The US Air Force (USAF) claims that it achieved the longest known air-to-air missile shot in March 2021.

As part of a test, a Boeing F-15C Eagle fired a Raytheon AIM-120 Advanced Medium-Range Air-to-Air Missile (AMRAAM) at a BQM-167 subscale target drone and achieved a “kill”, the service says on 14 April. The missile test took place near Tyndal AFB in Florida as part of Weapons System Evaluation Program-East. The distance the missile was fired was not disclosed by the USAF.

US Air Force F-15C fighters c USAF

Source: US Air Force

US Air Force F-15C fighters

The range of the AIM-120D, the latest variant of the AMRAAM, has been reported to be about 87nm (161km). However, the exact range of the missile is classified, due to concerns about giving away information about combat aircraft limitations. The USAF did not disclose what variant of the AIM-120 was fired or what modifications where made to the missile.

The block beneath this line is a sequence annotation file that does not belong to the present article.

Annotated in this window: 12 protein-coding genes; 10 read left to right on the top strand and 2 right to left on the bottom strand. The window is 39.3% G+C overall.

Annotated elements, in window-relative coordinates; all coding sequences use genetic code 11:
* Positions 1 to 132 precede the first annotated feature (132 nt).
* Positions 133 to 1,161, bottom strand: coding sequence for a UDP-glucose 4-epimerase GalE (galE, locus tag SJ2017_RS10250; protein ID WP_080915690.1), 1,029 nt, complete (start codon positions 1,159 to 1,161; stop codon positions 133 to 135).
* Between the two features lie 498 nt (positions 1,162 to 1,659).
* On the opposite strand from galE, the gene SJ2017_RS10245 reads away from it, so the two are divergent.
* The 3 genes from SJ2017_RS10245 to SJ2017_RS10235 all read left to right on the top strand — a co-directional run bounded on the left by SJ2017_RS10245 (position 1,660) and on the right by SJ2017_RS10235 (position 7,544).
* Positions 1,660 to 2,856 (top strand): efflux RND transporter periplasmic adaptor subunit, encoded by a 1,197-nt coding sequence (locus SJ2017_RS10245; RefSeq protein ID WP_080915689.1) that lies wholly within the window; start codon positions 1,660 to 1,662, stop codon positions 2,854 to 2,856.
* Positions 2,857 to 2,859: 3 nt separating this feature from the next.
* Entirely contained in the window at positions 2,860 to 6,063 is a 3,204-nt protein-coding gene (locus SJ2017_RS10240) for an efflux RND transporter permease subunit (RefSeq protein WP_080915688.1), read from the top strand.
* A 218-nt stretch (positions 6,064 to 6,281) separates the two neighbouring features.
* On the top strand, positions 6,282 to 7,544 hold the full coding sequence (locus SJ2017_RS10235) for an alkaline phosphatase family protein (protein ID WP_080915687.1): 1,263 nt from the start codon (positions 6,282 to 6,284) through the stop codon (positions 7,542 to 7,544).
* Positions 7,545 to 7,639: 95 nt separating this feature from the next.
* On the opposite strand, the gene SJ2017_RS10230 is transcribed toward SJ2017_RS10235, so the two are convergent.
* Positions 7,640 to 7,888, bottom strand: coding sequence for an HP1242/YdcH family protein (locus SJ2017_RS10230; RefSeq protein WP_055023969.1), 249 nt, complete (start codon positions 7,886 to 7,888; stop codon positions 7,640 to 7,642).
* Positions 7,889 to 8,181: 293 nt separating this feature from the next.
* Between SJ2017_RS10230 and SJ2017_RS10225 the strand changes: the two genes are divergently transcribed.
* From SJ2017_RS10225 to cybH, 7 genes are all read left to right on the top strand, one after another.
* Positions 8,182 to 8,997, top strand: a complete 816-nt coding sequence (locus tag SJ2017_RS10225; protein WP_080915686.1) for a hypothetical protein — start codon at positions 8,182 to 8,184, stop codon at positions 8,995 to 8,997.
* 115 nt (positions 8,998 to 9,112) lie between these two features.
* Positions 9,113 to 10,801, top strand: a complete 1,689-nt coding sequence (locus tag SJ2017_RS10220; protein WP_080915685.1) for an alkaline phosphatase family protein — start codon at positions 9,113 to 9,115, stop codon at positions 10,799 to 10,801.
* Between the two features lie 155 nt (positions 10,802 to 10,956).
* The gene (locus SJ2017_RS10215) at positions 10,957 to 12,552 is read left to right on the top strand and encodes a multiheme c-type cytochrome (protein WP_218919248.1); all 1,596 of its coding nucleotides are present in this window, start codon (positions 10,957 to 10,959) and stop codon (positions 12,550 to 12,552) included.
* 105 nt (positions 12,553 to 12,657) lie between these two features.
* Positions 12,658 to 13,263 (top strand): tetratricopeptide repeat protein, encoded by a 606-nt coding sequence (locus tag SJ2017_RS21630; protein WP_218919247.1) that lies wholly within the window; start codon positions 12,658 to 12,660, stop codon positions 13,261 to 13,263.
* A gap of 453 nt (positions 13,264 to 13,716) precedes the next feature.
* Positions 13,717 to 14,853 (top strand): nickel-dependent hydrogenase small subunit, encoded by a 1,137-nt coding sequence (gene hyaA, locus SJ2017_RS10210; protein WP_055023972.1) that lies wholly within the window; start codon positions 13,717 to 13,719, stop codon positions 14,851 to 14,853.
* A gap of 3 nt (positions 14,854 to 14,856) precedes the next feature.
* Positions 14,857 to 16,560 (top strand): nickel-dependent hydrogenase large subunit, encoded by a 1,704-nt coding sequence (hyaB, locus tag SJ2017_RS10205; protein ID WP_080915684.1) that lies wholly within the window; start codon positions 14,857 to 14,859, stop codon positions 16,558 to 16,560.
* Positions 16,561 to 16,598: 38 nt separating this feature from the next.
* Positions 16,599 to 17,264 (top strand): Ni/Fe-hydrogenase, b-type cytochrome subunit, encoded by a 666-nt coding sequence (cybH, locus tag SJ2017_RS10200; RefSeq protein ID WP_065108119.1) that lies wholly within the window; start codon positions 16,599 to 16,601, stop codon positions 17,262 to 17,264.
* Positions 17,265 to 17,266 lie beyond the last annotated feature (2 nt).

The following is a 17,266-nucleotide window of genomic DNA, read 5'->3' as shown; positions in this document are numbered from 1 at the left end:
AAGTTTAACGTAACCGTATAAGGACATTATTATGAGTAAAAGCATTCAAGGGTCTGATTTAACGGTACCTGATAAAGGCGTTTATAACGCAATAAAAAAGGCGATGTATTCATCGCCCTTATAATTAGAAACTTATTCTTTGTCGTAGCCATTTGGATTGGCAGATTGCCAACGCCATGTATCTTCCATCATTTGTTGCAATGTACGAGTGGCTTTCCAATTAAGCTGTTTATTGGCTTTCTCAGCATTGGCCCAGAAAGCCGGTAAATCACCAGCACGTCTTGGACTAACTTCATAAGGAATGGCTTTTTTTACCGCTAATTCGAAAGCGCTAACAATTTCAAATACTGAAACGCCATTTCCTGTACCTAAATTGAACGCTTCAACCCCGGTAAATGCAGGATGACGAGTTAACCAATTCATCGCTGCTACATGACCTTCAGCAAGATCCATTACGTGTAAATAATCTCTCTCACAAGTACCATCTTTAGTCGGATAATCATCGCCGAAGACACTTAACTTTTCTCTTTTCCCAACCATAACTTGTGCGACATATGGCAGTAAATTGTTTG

“This test effort supported requests from the [Combat Air Forces] for ‘long range kill chain’ capabilities,” says Major Aaron Osborne of the 28th Test and Evaluation Squadron.

The AIM-120 AMRAAM is radar-guided and can strike targets beyond-visual range as well as within-visual range. All fighter aircraft from the US Navy, US Marine Corps and USAF use the air-to-air missile. The F-15C can carry up to eight AMRAAMs under its body and wings.

The USAF plans to replace its ageing F-15C fleet with the newer F-15EX Eagle II variant.

The ability to hit a target with an air-to-air missile at longer ranges is especially important for non-stealthy, fourth-generation fighters, such as the F-15, which can be more easily spotted by an adversary at a distance. Beyond-visual-range missiles, coupled with long-range active electronically scanned array radar, such as the Raytheon APG-82(V)1, are seen as a way to keep fourth-generation combat aircraft relevant.

Correction: Article changed on 15 April to correct conversion between nautical miles and kilometres